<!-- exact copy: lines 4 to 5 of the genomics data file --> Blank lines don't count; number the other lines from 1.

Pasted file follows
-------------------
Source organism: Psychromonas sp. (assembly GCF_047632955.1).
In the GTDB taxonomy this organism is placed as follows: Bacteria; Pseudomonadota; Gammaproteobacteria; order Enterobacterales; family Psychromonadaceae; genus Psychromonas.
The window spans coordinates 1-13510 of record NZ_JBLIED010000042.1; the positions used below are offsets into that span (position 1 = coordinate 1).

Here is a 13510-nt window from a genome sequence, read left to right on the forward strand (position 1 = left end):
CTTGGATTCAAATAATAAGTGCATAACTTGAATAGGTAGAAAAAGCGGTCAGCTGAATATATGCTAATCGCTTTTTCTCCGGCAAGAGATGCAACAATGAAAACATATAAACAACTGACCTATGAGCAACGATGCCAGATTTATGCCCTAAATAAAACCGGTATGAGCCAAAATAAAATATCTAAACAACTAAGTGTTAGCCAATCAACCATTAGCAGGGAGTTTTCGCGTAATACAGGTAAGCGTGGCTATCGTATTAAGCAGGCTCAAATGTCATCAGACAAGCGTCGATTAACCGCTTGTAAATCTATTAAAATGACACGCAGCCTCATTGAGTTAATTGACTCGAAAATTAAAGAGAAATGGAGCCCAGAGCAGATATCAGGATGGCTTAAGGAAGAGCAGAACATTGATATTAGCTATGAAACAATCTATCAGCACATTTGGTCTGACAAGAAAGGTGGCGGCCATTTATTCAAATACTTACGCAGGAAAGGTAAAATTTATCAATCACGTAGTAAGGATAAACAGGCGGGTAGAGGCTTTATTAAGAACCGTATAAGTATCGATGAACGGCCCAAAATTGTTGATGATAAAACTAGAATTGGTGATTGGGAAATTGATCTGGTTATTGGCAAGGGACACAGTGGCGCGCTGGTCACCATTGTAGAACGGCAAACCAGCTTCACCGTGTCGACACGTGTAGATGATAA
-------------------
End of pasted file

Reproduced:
Here is a 13510-nt window from a genome sequence, read left to right on the forward strand (position 1 = left end):
CTTGGATTCAAATAATAAGTGCATAACTTGAATAGGTAGAAAAAGCGGTCAGCTGAATATATGCTAATCGCTTTTTCTCCGGCAAGAGATGCAACAATGAAAACATATAAACAACTGACCTATGAGCAACGATGCCAGATTTATGCCCTAAATAAAACCGGTATGAGCCAAAATAAAATATCTAAACAACTAAGTGTTAGCCAATCAACCATTAGCAGGGAGTTTTCGCGTAATACAGGTAAGCGTGGCTATCGTATTAAGCAGGCTCAAATGTCATCAGACAAGCGTCGATTAACCGCTTGTAAATCTATTAAAATGACACGCAGCCTCATTGAGTTAATTGACTCGAAAATTAAAGAGAAATGGAGCCCAGAGCAGATATCAGGATGGCTTAAGGAAGAGCAGAACATTGATATTAGCTATGAAACAATCTATCAGCACATTTGGTCTGACAAGAAAGGTGGCGGCCATTTATTCAAATACTTACGCAGGAAAGGTAAAATTTATCAATCACGTAGTAAGGATAAACAGGCGGGTAGAGGCTTTATTAAGAACCGTATAAGTATCGATGAACGGCCCAAAATTGTTGATGATAAAACTAGAATTGGTGATTGGGAAATTGATCTGGTTATTGGCAAGGGACACAGTGGCGCGCTGGTCACCATTGTAGAACGGCAAACCAGCTTCACCGTGTCGACACGTGTAGATGATAA